By Philip R. Yannella
This booklet situates American literature from the good melancholy to the current day in its ancient context
- Explores the matters that engaged American writers from 1929 to the present
- Draws on more than a few files from journal and newspaper bills to executive studies and critical non-fiction
- The publication covers political ferment of the Nineteen Thirties; post-World warfare II anti-Communism; post-War affluence; suburbanization and demographic switch; juvenile delinquency, psychological affliction and the notion of the U.S. as a “sick” society; and post-1965 immigration
- Designed to be appropriate with the main anthologies of literature from the period
- Equips scholars and common readers with the mandatory historic context had to comprehend the writings from this era and gives unique and invaluable readings that reveal how context contributes to meaning
- Includes a historic timeline, that includes key literary works, American presidents, and ancient events
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Additional info for American Literature in Context after 1929
To clarify for jurors what this meant, the prosecutors read aloud lengthy passages from books and pamphlets of Communist political theory and history. The 11 New York defendants in the first Smith Act trial were found guilty. Ten of them received five-year prison terms and $10,000 fines, one received a three-year prison term. More Smith Act trials of other CP leaders in other cities ensued, so that, ultimately, there were a total of 140 indictments and a total of 93 convictions. ” Then, in 1956, after hearing appeals of post-1951 Smith Act convictions, the Court, under the leadership of the recently appointed Chief Justice Earl Warren, overturned Smith Act convictions, ruling that mere verbal advocacy of revolution was indeed protected free speech.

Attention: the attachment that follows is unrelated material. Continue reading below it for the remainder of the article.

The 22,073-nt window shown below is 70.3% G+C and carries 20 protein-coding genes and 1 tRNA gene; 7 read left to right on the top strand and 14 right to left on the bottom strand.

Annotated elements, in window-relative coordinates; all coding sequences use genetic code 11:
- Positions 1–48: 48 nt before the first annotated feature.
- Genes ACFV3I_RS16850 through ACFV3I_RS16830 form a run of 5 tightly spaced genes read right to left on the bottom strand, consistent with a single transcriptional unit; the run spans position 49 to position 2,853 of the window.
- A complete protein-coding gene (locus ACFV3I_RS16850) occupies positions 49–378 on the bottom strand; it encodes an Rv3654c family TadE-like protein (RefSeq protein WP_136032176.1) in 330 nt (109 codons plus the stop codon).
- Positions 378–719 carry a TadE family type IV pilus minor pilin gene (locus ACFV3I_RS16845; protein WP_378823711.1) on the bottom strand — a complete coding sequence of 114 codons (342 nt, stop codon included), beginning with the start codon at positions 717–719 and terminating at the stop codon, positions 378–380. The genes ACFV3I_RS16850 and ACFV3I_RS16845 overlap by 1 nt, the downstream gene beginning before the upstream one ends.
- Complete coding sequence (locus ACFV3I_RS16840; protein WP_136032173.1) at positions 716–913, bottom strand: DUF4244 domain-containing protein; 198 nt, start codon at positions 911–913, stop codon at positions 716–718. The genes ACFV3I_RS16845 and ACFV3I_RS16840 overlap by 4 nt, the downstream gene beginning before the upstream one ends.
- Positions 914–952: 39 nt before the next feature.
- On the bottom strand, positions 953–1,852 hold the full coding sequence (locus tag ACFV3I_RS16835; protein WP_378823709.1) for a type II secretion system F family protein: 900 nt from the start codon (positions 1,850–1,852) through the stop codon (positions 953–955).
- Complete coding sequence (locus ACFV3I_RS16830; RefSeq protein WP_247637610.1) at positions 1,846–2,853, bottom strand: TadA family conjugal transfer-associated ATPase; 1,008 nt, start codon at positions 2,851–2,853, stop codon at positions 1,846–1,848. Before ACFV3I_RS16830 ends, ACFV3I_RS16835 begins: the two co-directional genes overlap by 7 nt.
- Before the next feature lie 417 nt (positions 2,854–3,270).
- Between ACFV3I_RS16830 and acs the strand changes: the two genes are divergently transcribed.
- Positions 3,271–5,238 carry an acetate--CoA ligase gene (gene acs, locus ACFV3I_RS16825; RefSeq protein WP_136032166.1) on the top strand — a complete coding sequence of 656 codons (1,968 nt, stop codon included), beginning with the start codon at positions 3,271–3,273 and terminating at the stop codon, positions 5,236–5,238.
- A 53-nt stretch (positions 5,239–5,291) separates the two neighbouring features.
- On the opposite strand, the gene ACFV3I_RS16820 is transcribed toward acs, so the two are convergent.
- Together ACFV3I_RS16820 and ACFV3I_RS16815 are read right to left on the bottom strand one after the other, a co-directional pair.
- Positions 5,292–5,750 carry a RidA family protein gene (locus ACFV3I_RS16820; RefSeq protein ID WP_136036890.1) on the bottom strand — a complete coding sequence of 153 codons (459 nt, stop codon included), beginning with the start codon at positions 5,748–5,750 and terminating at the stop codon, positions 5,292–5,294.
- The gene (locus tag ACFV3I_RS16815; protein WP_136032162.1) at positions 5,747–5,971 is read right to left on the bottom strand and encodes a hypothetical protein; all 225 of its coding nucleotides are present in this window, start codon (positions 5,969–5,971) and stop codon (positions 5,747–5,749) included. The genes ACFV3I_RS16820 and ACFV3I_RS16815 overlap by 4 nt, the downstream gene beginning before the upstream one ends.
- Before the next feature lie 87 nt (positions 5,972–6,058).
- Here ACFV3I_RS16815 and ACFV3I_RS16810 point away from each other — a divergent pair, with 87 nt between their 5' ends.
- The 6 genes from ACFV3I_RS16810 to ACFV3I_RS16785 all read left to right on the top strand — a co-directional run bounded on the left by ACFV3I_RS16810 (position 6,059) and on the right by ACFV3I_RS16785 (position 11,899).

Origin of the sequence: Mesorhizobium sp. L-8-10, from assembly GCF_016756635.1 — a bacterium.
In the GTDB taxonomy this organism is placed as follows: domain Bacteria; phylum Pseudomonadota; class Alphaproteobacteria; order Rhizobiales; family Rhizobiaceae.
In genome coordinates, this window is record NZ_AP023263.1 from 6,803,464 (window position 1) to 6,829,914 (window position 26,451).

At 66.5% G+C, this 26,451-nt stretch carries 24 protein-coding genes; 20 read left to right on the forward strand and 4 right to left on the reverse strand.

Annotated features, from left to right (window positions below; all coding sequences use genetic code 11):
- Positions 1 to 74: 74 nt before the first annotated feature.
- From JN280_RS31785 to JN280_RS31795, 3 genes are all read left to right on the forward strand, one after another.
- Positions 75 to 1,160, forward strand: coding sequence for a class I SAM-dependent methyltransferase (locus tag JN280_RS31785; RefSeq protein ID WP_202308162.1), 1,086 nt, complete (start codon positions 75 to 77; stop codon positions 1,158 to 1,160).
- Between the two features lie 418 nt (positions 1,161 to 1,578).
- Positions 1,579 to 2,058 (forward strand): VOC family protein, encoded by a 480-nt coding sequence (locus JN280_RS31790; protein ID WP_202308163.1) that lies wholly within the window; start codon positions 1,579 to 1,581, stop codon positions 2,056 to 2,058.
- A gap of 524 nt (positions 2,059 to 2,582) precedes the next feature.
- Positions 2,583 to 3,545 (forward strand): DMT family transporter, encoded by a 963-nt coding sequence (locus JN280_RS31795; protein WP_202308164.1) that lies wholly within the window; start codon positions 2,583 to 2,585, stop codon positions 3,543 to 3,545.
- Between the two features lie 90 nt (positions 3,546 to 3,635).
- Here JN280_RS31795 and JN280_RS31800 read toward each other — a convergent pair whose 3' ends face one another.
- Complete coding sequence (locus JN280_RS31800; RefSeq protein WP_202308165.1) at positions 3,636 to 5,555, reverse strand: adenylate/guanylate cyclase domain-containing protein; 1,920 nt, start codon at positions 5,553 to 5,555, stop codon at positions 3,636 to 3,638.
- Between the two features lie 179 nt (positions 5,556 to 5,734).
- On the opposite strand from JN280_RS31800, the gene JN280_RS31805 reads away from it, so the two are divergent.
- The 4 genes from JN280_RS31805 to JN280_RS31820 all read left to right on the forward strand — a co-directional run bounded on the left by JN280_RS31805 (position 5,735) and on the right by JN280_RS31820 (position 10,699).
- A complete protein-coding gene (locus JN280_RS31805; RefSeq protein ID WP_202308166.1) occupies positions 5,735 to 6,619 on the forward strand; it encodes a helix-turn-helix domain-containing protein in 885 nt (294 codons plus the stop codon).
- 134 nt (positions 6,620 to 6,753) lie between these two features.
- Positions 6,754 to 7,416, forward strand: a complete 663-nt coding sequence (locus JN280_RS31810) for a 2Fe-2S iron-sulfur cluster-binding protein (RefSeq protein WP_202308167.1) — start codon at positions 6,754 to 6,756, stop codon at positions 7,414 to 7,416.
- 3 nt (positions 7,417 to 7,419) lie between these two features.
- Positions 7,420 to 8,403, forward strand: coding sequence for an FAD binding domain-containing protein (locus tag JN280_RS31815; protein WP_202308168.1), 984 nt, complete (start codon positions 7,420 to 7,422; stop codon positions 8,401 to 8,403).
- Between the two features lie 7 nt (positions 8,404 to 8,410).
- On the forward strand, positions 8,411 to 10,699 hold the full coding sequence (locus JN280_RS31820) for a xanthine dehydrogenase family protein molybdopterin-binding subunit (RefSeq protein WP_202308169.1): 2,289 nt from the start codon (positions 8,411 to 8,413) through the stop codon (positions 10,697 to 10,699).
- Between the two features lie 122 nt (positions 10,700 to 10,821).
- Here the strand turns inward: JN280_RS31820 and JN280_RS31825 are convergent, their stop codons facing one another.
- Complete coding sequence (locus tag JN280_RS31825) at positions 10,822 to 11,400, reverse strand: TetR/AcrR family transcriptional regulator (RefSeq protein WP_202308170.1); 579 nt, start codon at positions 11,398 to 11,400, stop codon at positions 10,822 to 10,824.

Bo Mason’s work life seeking the big break and the big money is laid out in extraordinary detail in the novel, as are the landscapes and local cultures. An even larger panoramic book written in the period was John Dos Passos’s brilliant trilogy USA, comprising The 42nd Parallel (1930), 1919 (1932), and The Big Money (1936). Dos Passos follows a group of representative characters through the first three decades of the twentieth century, juxtaposing their stories against tangles of news headlines, brief but uncannily accurate biographies of major cultural figures, and subthemes having to do with labor– management relations.
At the end of the story, Ab is killed while trying to commit another attack. ” Comments like that might cause some readers to think of Ab as a sort of proletarian hero, to use the language of the CPUSA. Those details, however, are balanced by others that make Ab seem meanminded, gratuitously destructive, and confused: his service in the Civil War motivated by his interest in accumulating booty; his war wound received when he was shot by one of his fellow Confederate The Depression and the Early 1940s 25 soldiers while stealing a horse; his naming of his youngest son for the Colonel under whom he served in the war, despite his hostility to authority and the upper class; his destruction of his “owner’s” valuable rug by first stomping horse manure deep into its fibers and then cleaning it with corrosive lye; and his blunt racism (shared by others in the story).
American Literature in Context after 1929 by Philip R. Yannella